The title of this book will recall Fielding favourite use of the word history; by which the great novelist meant a biography, either fictitious or real, that places in the proper social background all the incidents in the life of a man essential to knowing him, in conjunction with a sufficient account of the persons who bore upon that life for good or for evil. This was the aim of "The History of Tom Jones and this has been the aim of The History of Henry Fielding". By accident, perhaps, the two histories contain about the same number of words.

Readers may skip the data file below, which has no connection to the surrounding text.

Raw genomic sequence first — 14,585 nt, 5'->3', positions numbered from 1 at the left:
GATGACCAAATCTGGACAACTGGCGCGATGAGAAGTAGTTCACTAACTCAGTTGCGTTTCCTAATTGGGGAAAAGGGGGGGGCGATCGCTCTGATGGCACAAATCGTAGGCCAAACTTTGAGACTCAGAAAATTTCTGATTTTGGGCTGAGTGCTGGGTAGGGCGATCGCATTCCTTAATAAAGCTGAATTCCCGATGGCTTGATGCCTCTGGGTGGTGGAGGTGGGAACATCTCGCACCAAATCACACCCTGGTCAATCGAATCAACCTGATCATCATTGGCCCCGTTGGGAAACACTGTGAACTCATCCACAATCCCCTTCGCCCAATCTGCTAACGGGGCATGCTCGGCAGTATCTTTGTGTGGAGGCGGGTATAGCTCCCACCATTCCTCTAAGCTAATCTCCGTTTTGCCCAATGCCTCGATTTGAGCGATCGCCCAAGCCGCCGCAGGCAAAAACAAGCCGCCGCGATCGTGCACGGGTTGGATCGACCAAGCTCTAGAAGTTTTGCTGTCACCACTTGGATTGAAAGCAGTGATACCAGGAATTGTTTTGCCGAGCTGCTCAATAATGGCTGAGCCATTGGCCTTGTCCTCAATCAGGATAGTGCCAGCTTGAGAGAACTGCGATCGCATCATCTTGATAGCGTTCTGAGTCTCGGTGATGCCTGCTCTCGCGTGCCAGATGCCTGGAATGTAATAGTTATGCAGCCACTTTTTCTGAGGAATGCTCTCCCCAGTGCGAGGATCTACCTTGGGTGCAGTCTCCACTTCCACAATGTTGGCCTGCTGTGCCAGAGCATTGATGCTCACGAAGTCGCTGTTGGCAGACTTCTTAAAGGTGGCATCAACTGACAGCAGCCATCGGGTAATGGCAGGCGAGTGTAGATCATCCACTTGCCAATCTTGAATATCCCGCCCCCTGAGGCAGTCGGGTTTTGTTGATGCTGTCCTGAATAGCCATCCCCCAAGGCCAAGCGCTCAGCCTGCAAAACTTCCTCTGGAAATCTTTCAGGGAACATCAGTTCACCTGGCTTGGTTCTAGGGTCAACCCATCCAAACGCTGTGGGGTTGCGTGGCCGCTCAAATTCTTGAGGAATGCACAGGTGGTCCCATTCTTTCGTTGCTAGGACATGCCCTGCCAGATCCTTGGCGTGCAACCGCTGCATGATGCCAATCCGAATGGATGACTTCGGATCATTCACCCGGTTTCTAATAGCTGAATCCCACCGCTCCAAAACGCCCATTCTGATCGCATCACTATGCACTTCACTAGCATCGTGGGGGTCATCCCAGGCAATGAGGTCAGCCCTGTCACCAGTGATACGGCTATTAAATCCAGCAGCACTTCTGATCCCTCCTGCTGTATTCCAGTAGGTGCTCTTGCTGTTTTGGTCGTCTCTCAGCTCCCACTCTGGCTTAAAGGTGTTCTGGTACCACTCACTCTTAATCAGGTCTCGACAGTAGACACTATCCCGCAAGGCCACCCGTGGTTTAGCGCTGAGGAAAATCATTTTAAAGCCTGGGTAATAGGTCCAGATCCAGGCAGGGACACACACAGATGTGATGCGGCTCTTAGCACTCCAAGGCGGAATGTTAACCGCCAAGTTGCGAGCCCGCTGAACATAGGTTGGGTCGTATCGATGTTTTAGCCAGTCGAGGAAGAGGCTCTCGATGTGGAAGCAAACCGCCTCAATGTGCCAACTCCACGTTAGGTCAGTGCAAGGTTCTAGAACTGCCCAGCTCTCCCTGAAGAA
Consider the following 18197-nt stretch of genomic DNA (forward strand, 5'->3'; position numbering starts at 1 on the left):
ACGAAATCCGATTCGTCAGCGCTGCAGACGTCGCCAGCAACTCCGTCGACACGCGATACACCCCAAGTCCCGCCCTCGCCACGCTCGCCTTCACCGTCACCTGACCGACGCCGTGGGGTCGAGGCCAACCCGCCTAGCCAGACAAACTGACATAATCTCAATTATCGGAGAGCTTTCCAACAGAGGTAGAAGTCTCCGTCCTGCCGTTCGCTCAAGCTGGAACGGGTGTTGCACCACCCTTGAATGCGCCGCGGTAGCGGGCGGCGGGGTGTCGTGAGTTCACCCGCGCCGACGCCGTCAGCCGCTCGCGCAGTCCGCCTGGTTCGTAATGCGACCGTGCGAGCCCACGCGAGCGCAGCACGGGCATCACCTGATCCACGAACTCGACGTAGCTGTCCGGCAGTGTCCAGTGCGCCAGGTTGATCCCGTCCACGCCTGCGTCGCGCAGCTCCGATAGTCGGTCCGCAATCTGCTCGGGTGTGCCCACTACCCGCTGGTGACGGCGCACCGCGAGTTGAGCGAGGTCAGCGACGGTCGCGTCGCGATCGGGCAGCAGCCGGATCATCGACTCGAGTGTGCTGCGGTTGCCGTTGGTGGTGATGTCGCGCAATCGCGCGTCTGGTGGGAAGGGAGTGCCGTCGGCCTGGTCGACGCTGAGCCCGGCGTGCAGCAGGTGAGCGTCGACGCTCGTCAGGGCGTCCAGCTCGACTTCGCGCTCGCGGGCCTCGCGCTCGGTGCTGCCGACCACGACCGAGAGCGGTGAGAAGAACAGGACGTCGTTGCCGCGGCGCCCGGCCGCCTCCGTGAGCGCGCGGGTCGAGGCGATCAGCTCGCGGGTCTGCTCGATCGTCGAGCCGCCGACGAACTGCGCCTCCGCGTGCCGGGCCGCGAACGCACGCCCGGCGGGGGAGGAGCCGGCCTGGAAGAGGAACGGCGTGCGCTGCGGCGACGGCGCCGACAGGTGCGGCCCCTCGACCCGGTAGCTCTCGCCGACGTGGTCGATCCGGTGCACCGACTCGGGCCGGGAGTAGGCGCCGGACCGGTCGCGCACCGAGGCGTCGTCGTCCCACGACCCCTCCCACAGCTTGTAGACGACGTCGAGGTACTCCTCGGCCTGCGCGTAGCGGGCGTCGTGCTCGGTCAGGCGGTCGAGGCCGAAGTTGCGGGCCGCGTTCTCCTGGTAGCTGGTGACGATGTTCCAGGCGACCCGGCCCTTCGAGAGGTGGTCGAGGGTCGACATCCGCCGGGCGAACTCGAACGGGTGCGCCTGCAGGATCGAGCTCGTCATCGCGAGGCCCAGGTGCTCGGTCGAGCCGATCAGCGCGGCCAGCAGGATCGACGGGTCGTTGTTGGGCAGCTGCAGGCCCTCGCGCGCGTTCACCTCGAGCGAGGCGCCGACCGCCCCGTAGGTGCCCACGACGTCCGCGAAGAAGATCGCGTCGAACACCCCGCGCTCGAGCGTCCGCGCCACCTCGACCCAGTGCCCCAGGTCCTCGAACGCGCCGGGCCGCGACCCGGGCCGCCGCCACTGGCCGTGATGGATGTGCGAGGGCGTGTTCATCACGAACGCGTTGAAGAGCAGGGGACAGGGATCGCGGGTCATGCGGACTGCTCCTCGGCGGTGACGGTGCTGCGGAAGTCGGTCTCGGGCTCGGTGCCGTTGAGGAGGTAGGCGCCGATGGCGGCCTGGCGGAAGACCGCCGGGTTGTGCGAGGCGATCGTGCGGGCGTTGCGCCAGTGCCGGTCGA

Obviously, real history differs from fictitious in its art. "Tom Jones" has a plot which Coleridge described as a masterpiece; wherein incident is manipulated so as to determine character, and character is manipulated so as to determine incident, to a degree which does not prevail in actual life; wherein, too, lurk preconceived views or principles of conduct--a thesis almost--to be quietly and unobtrusively illustrated and maintained. None of these artistic devices are at the disposal of the honest historian of a man who has really lived and done his work in this world. Chance plays her part in the affairs of men; events happen which ought never to have happened; they are there and they cannot be removed in the interest of a faultless order. Facts are stubborn things; they cannot be ignored nor altered; they must be given, if they can be discovered, just as they are. In brief, the art of real history or biography consists in a coherent narrative of what actually occurred, with the addition of necessary comment and interpretation. Inference and conjecture are legitimate, but they should be held in restraint.